A Black-and-white Warbler came to the bubbler for a couple of quick baths this morning. There’s also life high in the trees behind our yard. Here are two photos from the past week:
First Eastern Phoebe of the season in our back yard. Just one last usual fall visitor has yet to make an appearance: an Orange-crowned Warbler.
First American Goldfinch (adult female) of the season in our back yard, at the cylinder seed feeder. After I saw her, I put up a feeder with sunflower chips in the pergola.
And in the afternoon, a Yellow-throated Warbler made the first appearance I’ve ever seen in our back yard:
First Ruby-crowned Kinglet of the season in our back yard, at the mixed-nut feeder.
We were in Tucson for a long weekend spanning from the end of October to the beginning of November. We saw some birds we’d seen there almost two years ago: Cactus Wrens, a Black-tailed Gnatcatcher, a Vermilion Flycatcher, Verdins, Gila Woodpeckers, and Gilded Flickers. We also saw some new birds this time: a few Pyrrhuloxias, a Say’s Phoebe, Rock Wrens, a Ladder-backed Woodpecker, a Curve-billed Thrasher, several Greater Roadrunners, plus a pink-sided Dark-eyed Junco and a Chipping Sparrow. And there were birds familiar to Florida: House Finches, Northern Mockingbirds, Red-tailed Hawks, a Loggerhead Shrike. We saw these birds on short walks at Saguaro National Park (east) and Molino Basin, on Mt. Lemmon.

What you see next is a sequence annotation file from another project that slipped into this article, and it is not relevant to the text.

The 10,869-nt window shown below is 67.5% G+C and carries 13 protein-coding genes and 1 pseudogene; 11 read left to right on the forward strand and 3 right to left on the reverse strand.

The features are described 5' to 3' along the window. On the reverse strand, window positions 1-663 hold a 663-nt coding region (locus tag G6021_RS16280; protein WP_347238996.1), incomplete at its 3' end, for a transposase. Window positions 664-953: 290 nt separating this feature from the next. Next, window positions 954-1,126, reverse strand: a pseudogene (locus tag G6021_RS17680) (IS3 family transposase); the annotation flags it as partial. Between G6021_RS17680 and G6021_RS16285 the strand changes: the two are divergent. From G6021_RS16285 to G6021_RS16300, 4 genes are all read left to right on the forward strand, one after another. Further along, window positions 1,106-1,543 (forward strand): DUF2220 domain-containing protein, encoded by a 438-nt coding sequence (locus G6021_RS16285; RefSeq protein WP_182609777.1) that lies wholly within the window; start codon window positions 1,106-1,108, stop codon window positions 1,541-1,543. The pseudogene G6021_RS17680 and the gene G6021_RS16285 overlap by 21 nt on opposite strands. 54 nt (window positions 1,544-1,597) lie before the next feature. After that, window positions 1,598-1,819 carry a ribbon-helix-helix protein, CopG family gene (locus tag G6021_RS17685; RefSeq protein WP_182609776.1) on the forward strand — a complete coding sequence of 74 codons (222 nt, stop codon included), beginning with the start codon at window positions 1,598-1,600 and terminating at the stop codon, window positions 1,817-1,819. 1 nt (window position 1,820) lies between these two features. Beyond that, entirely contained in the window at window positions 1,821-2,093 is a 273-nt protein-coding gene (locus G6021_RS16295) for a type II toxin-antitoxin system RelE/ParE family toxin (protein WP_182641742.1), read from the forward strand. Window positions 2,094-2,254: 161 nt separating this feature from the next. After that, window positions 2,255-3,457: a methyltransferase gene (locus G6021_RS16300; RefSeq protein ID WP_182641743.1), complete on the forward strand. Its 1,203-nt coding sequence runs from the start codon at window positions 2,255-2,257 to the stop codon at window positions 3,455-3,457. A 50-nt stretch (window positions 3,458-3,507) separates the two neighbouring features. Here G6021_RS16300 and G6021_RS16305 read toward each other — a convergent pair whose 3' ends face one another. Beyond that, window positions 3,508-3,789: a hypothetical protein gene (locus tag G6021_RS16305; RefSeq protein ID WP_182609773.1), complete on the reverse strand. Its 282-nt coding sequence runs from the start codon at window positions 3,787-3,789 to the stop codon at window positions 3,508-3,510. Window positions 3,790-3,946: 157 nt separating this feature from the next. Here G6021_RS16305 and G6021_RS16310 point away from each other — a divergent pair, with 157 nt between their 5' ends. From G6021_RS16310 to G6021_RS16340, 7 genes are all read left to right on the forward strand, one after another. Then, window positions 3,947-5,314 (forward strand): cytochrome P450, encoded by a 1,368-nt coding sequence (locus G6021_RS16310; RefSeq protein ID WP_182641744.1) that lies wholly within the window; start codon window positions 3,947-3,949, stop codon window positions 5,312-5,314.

We also went to the Arizona-Sonora Desert Museum, where a funny thing happened on our way to see the 2:00 p.m. Raptor Free Flight show: My better half spotted two Cooper’s Hawks with prey up in a tree.
On our first day back in Jacksonville, I saw the season’s first Hermit Thrush in our back yard, taking a series of baths in the bubbler in the late afternoon as the light was fading. It is good to go, and it is good to come back.